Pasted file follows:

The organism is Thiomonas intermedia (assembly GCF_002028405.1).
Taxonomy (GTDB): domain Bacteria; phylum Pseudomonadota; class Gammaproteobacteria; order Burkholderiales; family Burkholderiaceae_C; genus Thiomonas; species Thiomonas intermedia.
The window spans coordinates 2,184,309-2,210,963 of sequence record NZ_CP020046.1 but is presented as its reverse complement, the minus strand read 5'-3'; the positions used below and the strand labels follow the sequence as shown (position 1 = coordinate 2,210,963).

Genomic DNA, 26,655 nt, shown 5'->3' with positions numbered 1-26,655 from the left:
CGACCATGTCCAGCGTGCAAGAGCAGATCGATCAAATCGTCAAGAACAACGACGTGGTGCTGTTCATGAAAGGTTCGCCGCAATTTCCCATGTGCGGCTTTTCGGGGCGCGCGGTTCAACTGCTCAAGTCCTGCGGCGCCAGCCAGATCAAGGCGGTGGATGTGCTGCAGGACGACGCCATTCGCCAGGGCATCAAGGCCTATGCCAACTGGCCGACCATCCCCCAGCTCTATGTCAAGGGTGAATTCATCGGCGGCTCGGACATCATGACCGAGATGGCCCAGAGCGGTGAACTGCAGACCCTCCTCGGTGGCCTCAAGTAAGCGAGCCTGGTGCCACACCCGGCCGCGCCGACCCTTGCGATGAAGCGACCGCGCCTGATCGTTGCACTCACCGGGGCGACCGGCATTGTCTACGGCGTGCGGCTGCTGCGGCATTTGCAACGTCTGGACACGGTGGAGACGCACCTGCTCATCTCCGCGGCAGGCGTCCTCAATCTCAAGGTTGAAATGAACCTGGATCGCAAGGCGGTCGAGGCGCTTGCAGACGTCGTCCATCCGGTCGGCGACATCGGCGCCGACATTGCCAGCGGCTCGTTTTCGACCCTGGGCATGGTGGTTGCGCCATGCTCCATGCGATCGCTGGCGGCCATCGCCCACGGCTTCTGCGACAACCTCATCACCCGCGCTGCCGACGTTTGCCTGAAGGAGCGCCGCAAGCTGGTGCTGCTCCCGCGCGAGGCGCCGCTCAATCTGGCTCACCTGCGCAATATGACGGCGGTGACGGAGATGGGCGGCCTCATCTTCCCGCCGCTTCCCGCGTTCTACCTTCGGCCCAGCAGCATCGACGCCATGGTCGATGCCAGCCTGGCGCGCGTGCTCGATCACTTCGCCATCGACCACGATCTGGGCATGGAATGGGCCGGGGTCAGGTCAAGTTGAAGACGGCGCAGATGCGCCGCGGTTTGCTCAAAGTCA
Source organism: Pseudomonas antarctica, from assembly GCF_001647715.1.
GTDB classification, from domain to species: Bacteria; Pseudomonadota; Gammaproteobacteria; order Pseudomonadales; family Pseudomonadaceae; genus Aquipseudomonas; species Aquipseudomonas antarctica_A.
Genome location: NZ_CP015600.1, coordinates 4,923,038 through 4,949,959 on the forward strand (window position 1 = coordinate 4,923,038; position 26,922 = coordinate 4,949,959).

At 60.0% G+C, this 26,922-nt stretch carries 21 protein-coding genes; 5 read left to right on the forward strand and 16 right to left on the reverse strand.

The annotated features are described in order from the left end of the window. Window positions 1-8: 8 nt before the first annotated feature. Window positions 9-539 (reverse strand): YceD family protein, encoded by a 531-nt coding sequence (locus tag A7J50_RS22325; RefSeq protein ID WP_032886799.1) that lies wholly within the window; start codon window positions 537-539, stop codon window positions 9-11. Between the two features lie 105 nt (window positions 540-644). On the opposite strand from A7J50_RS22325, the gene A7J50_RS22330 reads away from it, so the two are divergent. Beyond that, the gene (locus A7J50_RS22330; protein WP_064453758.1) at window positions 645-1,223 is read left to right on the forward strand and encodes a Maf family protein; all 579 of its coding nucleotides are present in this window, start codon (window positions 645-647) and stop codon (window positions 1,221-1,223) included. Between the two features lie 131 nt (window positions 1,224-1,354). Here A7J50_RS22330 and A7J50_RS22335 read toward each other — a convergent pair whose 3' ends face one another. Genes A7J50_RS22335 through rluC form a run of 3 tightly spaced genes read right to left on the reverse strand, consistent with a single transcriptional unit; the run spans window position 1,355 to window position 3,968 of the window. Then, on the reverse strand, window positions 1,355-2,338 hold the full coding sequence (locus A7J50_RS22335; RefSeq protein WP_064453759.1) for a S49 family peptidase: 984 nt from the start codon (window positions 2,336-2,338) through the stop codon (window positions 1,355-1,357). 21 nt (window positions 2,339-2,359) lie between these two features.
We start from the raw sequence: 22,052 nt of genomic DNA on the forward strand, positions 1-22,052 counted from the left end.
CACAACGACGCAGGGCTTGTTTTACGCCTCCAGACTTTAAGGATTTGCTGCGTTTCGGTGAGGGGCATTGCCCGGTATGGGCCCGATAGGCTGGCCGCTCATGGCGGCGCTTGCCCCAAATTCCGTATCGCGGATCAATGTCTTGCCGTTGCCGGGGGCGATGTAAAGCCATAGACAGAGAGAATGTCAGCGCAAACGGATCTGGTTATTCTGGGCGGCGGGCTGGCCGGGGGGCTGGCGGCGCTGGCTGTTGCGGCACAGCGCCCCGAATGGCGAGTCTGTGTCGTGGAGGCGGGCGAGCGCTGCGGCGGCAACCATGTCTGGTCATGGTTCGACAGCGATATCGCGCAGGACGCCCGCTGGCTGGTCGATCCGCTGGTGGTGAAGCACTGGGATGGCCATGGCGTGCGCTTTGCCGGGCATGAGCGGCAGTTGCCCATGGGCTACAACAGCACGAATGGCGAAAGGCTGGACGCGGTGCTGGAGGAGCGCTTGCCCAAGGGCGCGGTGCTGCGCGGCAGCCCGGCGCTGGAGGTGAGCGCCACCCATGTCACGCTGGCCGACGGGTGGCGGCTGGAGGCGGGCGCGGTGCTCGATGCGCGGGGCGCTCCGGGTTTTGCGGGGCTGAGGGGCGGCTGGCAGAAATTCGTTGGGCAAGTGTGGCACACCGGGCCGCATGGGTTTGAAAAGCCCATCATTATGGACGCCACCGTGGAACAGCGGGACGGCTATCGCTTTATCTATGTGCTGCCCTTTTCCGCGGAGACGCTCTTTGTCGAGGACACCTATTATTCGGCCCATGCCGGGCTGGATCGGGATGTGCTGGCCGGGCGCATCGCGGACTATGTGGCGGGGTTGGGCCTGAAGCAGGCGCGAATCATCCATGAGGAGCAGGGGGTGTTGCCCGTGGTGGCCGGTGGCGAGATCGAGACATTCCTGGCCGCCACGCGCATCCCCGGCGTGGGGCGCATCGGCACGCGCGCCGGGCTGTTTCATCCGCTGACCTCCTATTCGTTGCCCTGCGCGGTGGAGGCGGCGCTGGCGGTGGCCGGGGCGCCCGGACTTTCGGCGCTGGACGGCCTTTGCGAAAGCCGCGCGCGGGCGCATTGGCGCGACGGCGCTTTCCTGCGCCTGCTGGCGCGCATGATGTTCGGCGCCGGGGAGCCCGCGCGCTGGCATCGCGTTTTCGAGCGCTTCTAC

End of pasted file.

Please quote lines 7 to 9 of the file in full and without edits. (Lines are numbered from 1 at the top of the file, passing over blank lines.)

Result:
GTDB classification, from domain to species: Bacteria; Pseudomonadota; Gammaproteobacteria; order Pseudomonadales; family Pseudomonadaceae; genus Aquipseudomonas; species Aquipseudomonas antarctica_A.
Genome location: NZ_CP015600.1, coordinates 4,923,038 through 4,949,959 on the forward strand (window position 1 = coordinate 4,923,038; position 26,922 = coordinate 4,949,959).

At 60.0% G+C, this 26,922-nt stretch carries 21 protein-coding genes; 5 read left to right on the forward strand and 16 right to left on the reverse strand.